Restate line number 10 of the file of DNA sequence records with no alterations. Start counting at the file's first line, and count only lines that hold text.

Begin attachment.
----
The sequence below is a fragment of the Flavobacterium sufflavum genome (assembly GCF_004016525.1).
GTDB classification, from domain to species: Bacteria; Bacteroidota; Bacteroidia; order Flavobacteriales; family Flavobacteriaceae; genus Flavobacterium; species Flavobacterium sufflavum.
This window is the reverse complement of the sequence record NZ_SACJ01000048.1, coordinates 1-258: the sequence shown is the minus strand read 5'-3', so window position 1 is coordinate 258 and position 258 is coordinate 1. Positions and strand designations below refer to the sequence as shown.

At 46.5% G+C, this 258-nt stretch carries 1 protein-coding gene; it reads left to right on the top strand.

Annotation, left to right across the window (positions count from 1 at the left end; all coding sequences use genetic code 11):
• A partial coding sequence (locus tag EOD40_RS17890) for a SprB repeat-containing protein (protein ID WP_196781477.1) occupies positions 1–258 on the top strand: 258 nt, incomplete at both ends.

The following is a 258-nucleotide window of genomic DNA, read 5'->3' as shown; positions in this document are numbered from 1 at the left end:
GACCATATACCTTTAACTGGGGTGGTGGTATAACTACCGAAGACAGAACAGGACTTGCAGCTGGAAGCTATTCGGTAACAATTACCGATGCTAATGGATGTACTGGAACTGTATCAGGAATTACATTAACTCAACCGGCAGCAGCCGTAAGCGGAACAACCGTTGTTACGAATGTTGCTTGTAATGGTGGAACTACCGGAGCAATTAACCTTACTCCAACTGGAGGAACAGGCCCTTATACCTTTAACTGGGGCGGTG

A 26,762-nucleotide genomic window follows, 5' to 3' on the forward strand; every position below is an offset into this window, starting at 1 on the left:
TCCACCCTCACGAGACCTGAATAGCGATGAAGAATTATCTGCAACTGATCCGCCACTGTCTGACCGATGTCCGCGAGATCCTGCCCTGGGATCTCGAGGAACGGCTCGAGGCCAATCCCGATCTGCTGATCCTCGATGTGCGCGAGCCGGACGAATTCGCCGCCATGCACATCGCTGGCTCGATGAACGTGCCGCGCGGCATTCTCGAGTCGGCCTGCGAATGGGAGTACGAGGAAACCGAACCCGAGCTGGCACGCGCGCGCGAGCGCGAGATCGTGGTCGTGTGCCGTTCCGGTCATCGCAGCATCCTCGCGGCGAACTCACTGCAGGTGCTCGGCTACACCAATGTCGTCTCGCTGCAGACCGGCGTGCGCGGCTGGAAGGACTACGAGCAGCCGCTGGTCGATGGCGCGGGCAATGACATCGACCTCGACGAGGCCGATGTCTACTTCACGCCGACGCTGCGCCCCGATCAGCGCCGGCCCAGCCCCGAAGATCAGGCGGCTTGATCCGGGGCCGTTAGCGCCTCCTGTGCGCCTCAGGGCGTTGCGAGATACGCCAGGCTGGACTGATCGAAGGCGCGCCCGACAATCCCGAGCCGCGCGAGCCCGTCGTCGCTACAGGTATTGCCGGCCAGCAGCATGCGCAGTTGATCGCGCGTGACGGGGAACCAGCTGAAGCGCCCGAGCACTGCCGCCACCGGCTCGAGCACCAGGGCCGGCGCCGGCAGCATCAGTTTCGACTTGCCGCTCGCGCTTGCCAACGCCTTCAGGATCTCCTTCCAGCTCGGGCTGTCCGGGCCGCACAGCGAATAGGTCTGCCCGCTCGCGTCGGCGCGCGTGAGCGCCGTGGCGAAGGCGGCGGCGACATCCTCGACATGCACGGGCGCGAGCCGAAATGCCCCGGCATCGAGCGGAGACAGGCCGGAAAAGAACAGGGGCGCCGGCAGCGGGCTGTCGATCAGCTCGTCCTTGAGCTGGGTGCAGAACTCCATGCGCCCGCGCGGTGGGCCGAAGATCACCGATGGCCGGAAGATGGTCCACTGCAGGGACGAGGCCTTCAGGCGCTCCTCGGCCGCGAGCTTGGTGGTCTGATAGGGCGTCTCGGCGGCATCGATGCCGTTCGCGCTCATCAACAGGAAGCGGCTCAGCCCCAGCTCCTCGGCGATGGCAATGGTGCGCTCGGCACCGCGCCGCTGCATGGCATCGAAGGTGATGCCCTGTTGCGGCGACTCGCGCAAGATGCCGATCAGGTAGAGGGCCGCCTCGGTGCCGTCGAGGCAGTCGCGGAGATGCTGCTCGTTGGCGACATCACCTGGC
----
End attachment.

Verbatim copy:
TCCACCCTCACGAGACCTGAATAGCGATGAAGAATTATCTGCAACTGATCCGCCACTGTCTGACCGATGTCCGCGAGATCCTGCCCTGGGATCTCGAGGAACGGCTCGAGGCCAATCCCGATCTGCTGATCCTCGATGTGCGCGAGCCGGACGAATTCGCCGCCATGCACATCGCTGGCTCGATGAACGTGCCGCGCGGCATTCTCGAGTCGGCCTGCGAATGGGAGTACGAGGAAACCGAACCCGAGCTGGCACGCGCGCGCGAGCGCGAGATCGTGGTCGTGTGCCGTTCCGGTCATCGCAGCATCCTCGCGGCGAACTCACTGCAGGTGCTCGGCTACACCAATGTCGTCTCGCTGCAGACCGGCGTGCGCGGCTGGAAGGACTACGAGCAGCCGCTGGTCGATGGCGCGGGCAATGACATCGACCTCGACGAGGCCGATGTCTACTTCACGCCGACGCTGCGCCCCGATCAGCGCCGGCCCAGCCCCGAAGATCAGGCGGCTTGATCCGGGGCCGTTAGCGCCTCCTGTGCGCCTCAGGGCGTTGCGAGATACGCCAGGCTGGACTGATCGAAGGCGCGCCCGACAATCCCGAGCCGCGCGAGCCCGTCGTCGCTACAGGTATTGCCGGCCAGCAGCATGCGCAGTTGATCGCGCGTGACGGGGAACCAGCTGAAGCGCCCGAGCACTGCCGCCACCGGCTCGAGCACCAGGGCCGGCGCCGGCAGCATCAGTTTCGACTTGCCGCTCGCGCTTGCCAACGCCTTCAGGATCTCCTTCCAGCTCGGGCTGTCCGGGCCGCACAGCGAATAGGTCTGCCCGCTCGCGTCGGCGCGCGTGAGCGCCGTGGCGAAGGCGGCGGCGACATCCTCGACATGCACGGGCGCGAGCCGAAATGCCCCGGCATCGAGCGGAGACAGGCCGGAAAAGAACAGGGGCGCCGGCAGCGGGCTGTCGATCAGCTCGTCCTTGAGCTGGGTGCAGAACTCCATGCGCCCGCGCGGTGGGCCGAAGATCACCGATGGCCGGAAGATGGTCCACTGCAGGGACGAGGCCTTCAGGCGCTCCTCGGCCGCGAGCTTGGTGGTCTGATAGGGCGTCTCGGCGGCATCGATGCCGTTCGCGCTCATCAACAGGAAGCGGCTCAGCCCCAGCTCCTCGGCGATGGCAATGGTGCGCTCGGCACCGCGCCGCTGCATGGCATCGAAGGTGATGCCCTGTTGCGGCGACTCGCGCAAGATGCCGATCAGGTAGAGGGCCGCCTCGGTGCCGTCGAGGCAGTCGCGGAGATGCTGCTCGTTGGCGACATCACCTGGC